NTR opted for a mid-term poll after regaining the chief ministership, but Chandrababu Naidu did not contest the poll. The Nandendla factor gave NTR another landslide, and Chandrababu Naidu started building up the party.
In the 1989 assembly election, Chandrababu Naidu contested from Kuppam and won with a slender majority of 5,000-odd votes. But, as the Congress had regained power in the election, Naidu had to sit in the Opposition.
Why did he decide to go to Kuppam? ''He was very unhappy with Chandragiri,'' says his mother. '' 'How can they defeat me in 1983 when I did so much for them?' '' Naidu's mother recalls him as saying.
In 1994, after the TDP regained power following an anti-Congress wave triggered by an anti-liquor agitation and a strong anti-incumbency factor, Naidu became the finance and revenue minister in the NTR cabinet.
A year later, he led a palace coup against NTR. ''So deep was the resentment against Lakshmi Parvathi (NTR's second wife) that if he had not done it, some other MLA would have become the CM,'' says Subramaniam Naidu. ''The whole Nandamuri family supported him in this regard. But NTR was a dejected man, and he died soon after.''
''What else could he do if NTR continued to pamper his second wife?'' asks Amannama. ''The whole family was against her.''
''He is a very shrewd politician,'' says Professor Chandra Mouli. ''If he were to be a Reddy, he would have become the chief minister long back.''
Why did NTR's son N Harikrishna rebel against him last year and launch his Anna Telugu Desam Party? ''Chandrababu made a mistake. When Harikrishna said the TDP should support the BJP after the fall of H D Deve Gowda government, Chandrababu thought it was time to clip his wings.''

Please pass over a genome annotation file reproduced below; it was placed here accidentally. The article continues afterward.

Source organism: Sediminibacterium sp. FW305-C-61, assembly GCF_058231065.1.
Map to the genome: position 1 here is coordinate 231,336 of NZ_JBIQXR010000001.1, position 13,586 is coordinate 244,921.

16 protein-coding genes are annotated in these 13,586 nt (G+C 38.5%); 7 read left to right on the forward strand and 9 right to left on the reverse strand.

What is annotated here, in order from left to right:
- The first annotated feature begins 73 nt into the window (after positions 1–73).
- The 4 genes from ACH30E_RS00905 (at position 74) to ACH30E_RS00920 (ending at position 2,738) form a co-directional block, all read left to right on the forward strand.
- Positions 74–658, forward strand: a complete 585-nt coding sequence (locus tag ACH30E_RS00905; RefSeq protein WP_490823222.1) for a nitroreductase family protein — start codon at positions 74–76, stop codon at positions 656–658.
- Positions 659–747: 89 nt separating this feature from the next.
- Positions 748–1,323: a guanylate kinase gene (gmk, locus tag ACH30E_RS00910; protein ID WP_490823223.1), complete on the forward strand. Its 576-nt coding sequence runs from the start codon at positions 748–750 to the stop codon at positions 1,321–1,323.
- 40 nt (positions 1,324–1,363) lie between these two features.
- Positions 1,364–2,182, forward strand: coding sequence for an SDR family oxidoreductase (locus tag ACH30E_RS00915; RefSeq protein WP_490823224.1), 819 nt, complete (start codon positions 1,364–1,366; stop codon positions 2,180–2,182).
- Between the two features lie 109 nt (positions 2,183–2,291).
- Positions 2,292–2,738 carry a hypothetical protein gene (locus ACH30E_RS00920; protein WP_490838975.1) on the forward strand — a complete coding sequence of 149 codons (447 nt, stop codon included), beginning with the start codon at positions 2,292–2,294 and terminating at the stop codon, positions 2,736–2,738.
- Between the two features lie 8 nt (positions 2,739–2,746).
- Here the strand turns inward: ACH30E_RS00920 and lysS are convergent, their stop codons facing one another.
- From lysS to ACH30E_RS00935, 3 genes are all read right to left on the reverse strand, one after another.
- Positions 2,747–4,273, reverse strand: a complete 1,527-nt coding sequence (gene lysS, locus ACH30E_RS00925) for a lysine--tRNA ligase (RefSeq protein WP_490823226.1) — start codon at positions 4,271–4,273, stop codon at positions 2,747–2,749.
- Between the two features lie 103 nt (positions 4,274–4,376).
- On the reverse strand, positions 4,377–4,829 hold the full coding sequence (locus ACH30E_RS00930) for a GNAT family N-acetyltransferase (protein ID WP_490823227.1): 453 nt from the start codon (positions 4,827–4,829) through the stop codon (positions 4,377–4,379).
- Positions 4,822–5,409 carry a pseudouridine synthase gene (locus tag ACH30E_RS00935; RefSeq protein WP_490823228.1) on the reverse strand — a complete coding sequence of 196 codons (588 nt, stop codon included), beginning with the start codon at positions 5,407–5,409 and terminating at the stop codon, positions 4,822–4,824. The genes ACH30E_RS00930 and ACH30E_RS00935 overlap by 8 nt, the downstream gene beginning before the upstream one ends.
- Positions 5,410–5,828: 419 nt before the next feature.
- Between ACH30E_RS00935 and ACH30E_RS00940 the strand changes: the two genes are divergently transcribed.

As for his first brush with computers, it dates back to 1986, when the TDP's offices were computerised. ''The credit for this goes to NTR,'' says Professor Sai Baba.
''He has not given any push to his family members,'' says Professor Chandra Mouli. Then how come his brother Ramamurthy Naidu got a ticket? ''That was because of NTR and Lakshmi Parvathi,'' says Professor Mouli. ''He avoids his relations like the plague lest they became an extra-constitutional authority. In fact he has gone on record saying that any effort on the part of his relations to influence the government should be spurned.''
So who is the de facto CM, if there is one? Professor Sai Baba points to a tree outside the window of his room. ''He is a banyan tree,'' he says.
Does it mean he does not delegate? ''No, he does delegate,'' says Professor Mouli. ''There are several committees in the TDP. It is not like the Congress, where Gandhi Bhavan (the state Congress headquarters) comes alive only before an election.''
Comparing NTR with his son-in-law, Professor Mouli says, ''NTR had charisma. Anything he did -- wearing ear studs, saffron dress, doing Kali puja -- became the talk of the town. He mixed religion with regionalism (by playing roles like Lord Krishna) with telling effect. Naidu thought he would have no future if these continued. So he has been spreading the concept of a working CM.''
''The CM's problem is that he cannot carry people with him. If you don't smile, even your wife, kids will hesitate to come to you,'' says P Sambasivaiah, the senior Cuddapah advocate who is now in the Congress. ''He kills his smile. If he can learn to smile, he will be like Chandra. He is eclipsing himself now. As long as he is the chief minister, they will tolerate him. Smile is the ventilator of love... Silence and love -- they go to unfathomable depths in human beings, where words falter after a while.''
As for his ideology, Professor Mouli says, ''He does not have any ideology. He is very pragmatic, has no dogmas.''
''He has always been a capitalist,'' says Professor Sai Baba.
Asked if hi-tech and such ideas were his own, Professor Mouli says he has given wide publicity to the people associated with the projects. ''There is a great deal of transparency, and he has been consulting a wide spectrum of intellectuals including Governor C Rangarajan.''
''Knowing him, I don't think he can claim that the policies are his own,'' says Professor D Narayana Rao. ''I can say he has the ability to hire the best brains.''
Naidu's greatest achievement is that, while intellectuals avoid politicians like plague, they adore the chief minister and praise him lavishly. ''I have seen people like A P J Kalam going out of their way to praise him,'' says Professor Narayana Rao.
''Since the 1960s, no CM has worked as hard as Naidu,'' says P Sambasivaiah of the Congress.
Naidu has been hoping that his hard work will pay him rich dividends at the hustings. The middle class and countless AP intellectuals will be sorely disappointed if it does not, at least in his case.